The UK economy set off into the Great Unknown on Wednesday, when premier Theresa May officially notified the European Union of the UK’s intention to leave (Brexit) by the end of March 2019. In response, the EU released its draft guidelines for the negotiations:
“The first phase of the negotiations should aim to agree on a divorce settlement on the rights and obligations of the UK. It would have the goal of providing as much clarity and legal certainty as possible to citizens, businesses, stakeholders and international partners on the future
“Once that political criteria is met, the EU would be open to talk about a future framework”
Critically, the guidelines confirm that the details of a future relationship and trade deal will only be discussed once the UK has left. They also suggest that the terms of trade could be very different from today:
“The future relationship as such can only happen when the UK becomes a third country“:
“Any future trade deal cannot amount to being a member of the single market. It must ensure a level playing field in terms of competition and state aid, and must encompass safeguards against unfair competitive advantages through, inter alia, fiscal, social and environmental dumping.”
“Any future agreement will need to be ratified by national parliaments, which could take up to two years. Therefore, the guidelines foresee a transitional phase to “bridge” the time between the divorce settlement and when the UK leaves the bloc in 2019, and a future trade deal, which can only be negotiated in detail when the UK is already out.
“Any such transitional arrangements must be clearly defined, limited in time, and subject to effective enforcement mechanisms.”
As I discussed in September, this means that the UK’s trade options – given its “third country” status – are now very limited. Theresa May has already ruled out continued membership of the Single Market and Customs Union, and refused to accept the jurisdiction of the European Court of Justice. Therefore, the only 2 options available from March 2019 are a Canadian-type deal, or a fall-back to World Trade Organisation (WTO) rules.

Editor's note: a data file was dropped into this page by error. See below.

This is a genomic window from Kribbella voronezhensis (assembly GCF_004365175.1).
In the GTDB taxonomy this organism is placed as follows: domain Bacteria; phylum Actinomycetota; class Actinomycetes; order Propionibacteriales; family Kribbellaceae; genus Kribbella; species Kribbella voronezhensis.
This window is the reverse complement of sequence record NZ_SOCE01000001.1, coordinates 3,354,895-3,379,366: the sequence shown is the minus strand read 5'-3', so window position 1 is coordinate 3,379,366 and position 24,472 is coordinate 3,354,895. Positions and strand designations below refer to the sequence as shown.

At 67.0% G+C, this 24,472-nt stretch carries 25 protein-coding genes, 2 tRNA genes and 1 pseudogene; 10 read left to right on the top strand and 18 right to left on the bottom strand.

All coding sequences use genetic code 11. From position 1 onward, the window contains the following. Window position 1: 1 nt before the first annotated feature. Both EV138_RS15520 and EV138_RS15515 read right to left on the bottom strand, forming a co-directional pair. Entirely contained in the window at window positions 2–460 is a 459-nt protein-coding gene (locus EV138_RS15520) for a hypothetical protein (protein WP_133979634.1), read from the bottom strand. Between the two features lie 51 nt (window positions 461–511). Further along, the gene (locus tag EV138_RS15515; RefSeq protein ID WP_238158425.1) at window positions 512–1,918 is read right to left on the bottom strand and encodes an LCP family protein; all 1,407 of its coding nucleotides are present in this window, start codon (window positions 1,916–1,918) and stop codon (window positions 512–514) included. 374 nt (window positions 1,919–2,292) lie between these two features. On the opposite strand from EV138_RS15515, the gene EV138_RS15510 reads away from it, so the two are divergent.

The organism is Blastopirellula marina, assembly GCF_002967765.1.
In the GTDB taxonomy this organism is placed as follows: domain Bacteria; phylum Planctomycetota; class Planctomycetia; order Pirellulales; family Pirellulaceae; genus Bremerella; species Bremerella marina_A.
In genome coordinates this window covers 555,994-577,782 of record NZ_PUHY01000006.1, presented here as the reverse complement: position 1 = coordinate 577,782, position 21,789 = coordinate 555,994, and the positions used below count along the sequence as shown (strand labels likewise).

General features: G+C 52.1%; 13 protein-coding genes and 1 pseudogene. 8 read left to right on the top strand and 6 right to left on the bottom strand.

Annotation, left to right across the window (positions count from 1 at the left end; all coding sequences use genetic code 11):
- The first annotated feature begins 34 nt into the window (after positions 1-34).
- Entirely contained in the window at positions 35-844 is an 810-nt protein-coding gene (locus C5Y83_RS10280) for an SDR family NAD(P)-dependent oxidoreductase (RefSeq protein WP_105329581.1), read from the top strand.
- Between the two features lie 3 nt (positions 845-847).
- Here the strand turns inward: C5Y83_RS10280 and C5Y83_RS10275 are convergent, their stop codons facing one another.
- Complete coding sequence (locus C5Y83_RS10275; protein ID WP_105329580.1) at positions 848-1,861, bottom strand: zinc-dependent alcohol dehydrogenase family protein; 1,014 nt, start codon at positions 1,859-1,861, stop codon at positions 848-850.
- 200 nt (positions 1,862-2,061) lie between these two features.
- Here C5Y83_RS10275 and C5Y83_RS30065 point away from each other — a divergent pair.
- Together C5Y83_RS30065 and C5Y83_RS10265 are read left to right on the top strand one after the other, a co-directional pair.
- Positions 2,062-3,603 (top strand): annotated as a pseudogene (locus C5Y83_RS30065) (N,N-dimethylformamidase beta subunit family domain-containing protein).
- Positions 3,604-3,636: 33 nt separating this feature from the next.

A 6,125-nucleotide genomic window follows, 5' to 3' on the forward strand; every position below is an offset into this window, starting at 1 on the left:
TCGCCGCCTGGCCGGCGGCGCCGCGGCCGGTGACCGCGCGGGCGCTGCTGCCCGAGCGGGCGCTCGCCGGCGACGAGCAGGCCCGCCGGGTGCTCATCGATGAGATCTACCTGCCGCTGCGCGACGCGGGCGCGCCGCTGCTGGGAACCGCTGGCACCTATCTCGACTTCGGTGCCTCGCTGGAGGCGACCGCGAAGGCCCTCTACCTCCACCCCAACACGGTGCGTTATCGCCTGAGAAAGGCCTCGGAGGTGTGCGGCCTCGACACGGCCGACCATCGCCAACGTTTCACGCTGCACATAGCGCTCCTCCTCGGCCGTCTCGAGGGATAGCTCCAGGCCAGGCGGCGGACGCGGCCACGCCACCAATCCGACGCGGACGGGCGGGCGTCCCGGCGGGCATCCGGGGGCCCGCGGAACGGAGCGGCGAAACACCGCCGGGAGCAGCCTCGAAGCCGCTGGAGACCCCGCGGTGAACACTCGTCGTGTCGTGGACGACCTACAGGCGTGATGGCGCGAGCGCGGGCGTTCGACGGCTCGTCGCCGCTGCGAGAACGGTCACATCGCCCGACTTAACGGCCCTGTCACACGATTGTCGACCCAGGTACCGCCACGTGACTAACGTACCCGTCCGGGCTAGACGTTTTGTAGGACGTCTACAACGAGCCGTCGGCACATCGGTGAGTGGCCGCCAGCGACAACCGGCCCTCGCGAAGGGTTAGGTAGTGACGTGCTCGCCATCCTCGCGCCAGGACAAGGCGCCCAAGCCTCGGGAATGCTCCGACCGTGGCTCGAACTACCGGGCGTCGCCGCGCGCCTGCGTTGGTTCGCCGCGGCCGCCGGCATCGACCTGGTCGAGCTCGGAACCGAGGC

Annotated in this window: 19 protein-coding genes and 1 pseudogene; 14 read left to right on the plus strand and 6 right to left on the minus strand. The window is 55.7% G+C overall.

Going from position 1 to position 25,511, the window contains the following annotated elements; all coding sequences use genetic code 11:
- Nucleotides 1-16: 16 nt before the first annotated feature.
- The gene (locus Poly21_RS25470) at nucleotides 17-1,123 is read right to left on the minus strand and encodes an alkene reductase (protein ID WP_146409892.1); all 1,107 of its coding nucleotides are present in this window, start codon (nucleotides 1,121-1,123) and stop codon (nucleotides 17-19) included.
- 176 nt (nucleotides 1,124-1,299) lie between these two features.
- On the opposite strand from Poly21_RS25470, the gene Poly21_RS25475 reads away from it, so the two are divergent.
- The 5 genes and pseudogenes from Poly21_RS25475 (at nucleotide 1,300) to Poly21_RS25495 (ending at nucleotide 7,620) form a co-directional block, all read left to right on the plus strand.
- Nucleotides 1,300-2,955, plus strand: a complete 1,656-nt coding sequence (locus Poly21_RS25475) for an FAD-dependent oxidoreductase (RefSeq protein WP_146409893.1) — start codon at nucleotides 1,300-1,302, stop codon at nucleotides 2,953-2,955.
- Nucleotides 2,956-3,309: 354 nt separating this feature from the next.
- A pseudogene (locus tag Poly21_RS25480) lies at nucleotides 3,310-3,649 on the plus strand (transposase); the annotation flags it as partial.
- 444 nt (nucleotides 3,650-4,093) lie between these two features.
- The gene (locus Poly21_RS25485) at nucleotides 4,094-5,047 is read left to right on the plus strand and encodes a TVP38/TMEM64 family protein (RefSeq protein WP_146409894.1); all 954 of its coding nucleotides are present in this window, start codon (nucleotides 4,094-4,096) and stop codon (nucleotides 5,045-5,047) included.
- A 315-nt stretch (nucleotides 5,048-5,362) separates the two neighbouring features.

Critically, these alternatives mean there is no “business as usual” option.
Optimists had hoped that nothing would really change post-Brexit. But today it is clear that the EU, like any club, will not allow non-members to have the same benefits as members. Instead, companies and investors are going to have to learn to live with growing uncertainty as the clock ticks down to March 2019
A new free trade agreement (FTA) for goods and services might be finalised quickly after Brexit, by 2020-2021
But it might take much longer, say to 2025 – Canada’s own deal, after all, took 7 years to finalise
Spain’s move to link a deal to agreement on a new status for Gibraltar might make it impossible to do a deal
Other EU members might follow, making Brexit a Pandora’s Box with trade held hostage to political issues
We can all hope for the best, but hope is not a strategy. It therefore seems prudent to assume, as a base case, that the UK will be operating on the basis of WTO rules from March 2019. It certainly won’t have any FTA deals in place outside the EU by then, given that the UK can’t start to negotiate these until Brexit takes place.
This is not good news as the chart from the Financial Times confirms, given that 50% of all UK goods’ exports and nearly 45% of services’ exports go to the EU:
The WTO has arbitrary tariffs such as 10% for cars, 7% for plastics, 16% for cereals and 36% for dairy products
These will increase costs for UK consumers, and reduce the UK’s competitive position in EU and other markets
In many industries such as chemicals, products move in and out of the UK as part of global supply chains
Almost inevitably, therefore, companies will start planning to relocate back into the EU, to avoid the tariff
This is the Great Unknown in action, and it will create Winners and Losers. Winners will plan for a very uncertain future, and create options which will enable them to profit from whatever developments take place. Losers will bury their heads in the sand, and refuse to prepare for any change.
On Thursday, I will look in more detail at Brexit’s likely impact on the UK consumer, which adds further complications to an already uncertain outlook.